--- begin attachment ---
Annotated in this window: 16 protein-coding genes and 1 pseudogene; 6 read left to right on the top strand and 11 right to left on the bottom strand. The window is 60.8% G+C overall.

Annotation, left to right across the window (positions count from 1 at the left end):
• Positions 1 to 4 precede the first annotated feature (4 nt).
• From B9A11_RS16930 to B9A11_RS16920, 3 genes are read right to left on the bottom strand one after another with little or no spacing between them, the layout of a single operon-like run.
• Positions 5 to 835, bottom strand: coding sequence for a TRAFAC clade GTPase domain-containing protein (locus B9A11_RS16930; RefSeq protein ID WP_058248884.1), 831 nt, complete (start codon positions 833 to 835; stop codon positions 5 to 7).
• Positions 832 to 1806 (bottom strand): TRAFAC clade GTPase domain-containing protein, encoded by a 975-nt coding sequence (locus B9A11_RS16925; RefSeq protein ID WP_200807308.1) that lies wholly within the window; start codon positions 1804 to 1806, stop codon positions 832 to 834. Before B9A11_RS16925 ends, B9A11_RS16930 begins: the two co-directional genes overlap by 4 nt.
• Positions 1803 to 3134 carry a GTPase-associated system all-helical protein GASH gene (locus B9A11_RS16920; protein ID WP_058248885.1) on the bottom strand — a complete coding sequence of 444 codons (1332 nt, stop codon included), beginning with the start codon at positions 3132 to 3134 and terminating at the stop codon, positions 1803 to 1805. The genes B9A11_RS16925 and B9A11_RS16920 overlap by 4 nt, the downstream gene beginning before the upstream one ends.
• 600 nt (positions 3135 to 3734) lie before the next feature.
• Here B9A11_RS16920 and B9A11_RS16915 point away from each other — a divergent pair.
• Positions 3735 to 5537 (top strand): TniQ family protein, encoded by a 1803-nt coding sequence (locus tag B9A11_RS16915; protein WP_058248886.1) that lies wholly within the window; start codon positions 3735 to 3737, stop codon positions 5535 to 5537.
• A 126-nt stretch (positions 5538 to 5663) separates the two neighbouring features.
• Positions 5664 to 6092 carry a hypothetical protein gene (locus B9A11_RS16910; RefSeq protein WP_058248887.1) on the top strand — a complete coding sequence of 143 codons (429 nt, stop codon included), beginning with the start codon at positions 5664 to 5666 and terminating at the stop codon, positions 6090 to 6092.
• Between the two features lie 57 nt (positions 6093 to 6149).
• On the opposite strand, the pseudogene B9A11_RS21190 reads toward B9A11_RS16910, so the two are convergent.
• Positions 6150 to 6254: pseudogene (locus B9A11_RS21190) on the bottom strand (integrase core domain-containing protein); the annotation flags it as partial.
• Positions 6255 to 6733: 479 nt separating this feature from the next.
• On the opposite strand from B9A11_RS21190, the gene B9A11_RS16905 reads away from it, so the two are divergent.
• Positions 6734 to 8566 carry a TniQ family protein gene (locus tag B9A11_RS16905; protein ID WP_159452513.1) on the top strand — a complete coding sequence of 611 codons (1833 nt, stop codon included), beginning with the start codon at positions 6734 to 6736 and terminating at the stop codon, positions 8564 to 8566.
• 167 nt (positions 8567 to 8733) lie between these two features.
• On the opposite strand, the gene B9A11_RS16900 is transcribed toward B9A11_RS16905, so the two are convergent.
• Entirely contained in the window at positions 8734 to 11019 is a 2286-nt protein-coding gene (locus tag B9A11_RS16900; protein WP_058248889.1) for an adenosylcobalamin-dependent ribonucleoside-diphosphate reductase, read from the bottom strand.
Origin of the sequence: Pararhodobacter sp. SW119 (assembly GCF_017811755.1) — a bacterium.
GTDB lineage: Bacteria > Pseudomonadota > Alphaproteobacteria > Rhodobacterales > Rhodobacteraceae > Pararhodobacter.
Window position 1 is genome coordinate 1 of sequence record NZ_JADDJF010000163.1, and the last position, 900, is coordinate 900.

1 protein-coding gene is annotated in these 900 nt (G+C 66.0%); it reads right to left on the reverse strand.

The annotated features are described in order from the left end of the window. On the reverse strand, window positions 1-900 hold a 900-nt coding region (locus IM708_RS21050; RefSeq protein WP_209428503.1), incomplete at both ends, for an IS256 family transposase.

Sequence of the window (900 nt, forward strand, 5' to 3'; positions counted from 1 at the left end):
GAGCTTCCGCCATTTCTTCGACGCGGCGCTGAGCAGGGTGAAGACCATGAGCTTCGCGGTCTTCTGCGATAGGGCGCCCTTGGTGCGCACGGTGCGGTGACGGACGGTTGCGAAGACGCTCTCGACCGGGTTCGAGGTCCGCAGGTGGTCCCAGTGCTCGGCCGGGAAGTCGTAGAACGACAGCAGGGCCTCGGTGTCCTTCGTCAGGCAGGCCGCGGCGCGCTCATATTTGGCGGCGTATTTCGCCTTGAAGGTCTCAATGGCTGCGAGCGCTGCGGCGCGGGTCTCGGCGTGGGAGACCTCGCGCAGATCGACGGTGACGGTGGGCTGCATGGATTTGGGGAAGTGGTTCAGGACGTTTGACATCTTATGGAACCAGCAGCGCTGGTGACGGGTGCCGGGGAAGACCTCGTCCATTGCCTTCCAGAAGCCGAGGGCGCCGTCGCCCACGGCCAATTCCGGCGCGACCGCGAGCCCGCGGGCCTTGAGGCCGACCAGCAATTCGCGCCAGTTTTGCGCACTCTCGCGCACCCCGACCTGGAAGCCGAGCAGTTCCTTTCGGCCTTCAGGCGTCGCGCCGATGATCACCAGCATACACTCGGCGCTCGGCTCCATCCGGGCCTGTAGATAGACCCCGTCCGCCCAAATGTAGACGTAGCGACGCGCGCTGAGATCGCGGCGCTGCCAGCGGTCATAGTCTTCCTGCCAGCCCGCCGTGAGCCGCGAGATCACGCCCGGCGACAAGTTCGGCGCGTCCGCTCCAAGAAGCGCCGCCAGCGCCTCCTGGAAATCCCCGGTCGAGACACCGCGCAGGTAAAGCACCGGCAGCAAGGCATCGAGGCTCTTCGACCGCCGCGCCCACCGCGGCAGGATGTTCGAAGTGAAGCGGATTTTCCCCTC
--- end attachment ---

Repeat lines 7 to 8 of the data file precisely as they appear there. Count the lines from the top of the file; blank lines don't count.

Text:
• Positions 1803 to 3134 carry a GTPase-associated system all-helical protein GASH gene (locus B9A11_RS16920; protein ID WP_058248885.1) on the bottom strand — a complete coding sequence of 444 codons (1332 nt, stop codon included), beginning with the start codon at positions 3132 to 3134 and terminating at the stop codon, positions 1803 to 1805. The genes B9A11_RS16925 and B9A11_RS16920 overlap by 4 nt, the downstream gene beginning before the upstream one ends.
• 600 nt (positions 3135 to 3734) lie before the next feature.